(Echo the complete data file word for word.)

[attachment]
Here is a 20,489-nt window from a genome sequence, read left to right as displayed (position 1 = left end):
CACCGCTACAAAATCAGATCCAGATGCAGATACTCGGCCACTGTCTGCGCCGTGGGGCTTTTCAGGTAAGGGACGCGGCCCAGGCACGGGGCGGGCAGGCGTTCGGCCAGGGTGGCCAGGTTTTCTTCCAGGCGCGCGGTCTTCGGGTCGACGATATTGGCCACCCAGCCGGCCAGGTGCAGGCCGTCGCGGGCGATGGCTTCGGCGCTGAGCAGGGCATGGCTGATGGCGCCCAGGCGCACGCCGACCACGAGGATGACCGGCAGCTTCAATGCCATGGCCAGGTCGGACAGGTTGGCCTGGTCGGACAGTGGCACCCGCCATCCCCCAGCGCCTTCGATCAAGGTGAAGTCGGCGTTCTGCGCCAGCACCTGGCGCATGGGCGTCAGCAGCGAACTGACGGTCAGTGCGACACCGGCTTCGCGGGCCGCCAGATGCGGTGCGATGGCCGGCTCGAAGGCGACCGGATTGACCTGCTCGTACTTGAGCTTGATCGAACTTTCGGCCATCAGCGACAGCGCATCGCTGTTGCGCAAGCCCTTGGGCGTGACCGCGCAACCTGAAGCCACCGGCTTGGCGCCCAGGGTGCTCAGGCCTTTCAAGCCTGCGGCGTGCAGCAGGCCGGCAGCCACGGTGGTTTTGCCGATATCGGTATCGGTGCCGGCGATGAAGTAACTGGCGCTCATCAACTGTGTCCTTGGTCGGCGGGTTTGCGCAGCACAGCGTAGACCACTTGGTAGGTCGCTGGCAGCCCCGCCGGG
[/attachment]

Here is a 20,489-nt window from a genome sequence, read left to right as displayed (position 1 = left end):
CACCGCTACAAAATCAGATCCAGATGCAGATACTCGGCCACTGTCTGCGCCGTGGGGCTTTTCAGGTAAGGGACGCGGCCCAGGCACGGGGCGGGCAGGCGTTCGGCCAGGGTGGCCAGGTTTTCTTCCAGGCGCGCGGTCTTCGGGTCGACGATATTGGCCACCCAGCCGGCCAGGTGCAGGCCGTCGCGGGCGATGGCTTCGGCGCTGAGCAGGGCATGGCTGATGGCGCCCAGGCGCACGCCGACCACGAGGATGACCGGCAGCTTCAATGCCATGGCCAGGTCGGACAGGTTGGCCTGGTCGGACAGTGGCACCCGCCATCCCCCAGCGCCTTCGATCAAGGTGAAGTCGGCGTTCTGCGCCAGCACCTGGCGCATGGGCGTCAGCAGCGAACTGACGGTCAGTGCGACACCGGCTTCGCGGGCCGCCAGATGCGGTGCGATGGCCGGCTCGAAGGCGACCGGATTGACCTGCTCGTACTTGAGCTTGATCGAACTTTCGGCCATCAGCGACAGCGCATCGCTGTTGCGCAAGCCCTTGGGCGTGACCGCGCAACCTGAAGCCACCGGCTTGGCGCCCAGGGTGCTCAGGCCTTTCAAGCCTGCGGCGTGCAGCAGGCCGGCAGCCACGGTGGTTTTGCCGATATCGGTATCGGTGCCGGCGATGAAGTAACTGGCGCTCATCAACTGTGTCCTTGGTCGGCGGGTTTGCGCAGCACAGCGTAGACCACTTGGTAGGTCGCTGGCAGCCCCGCCGGG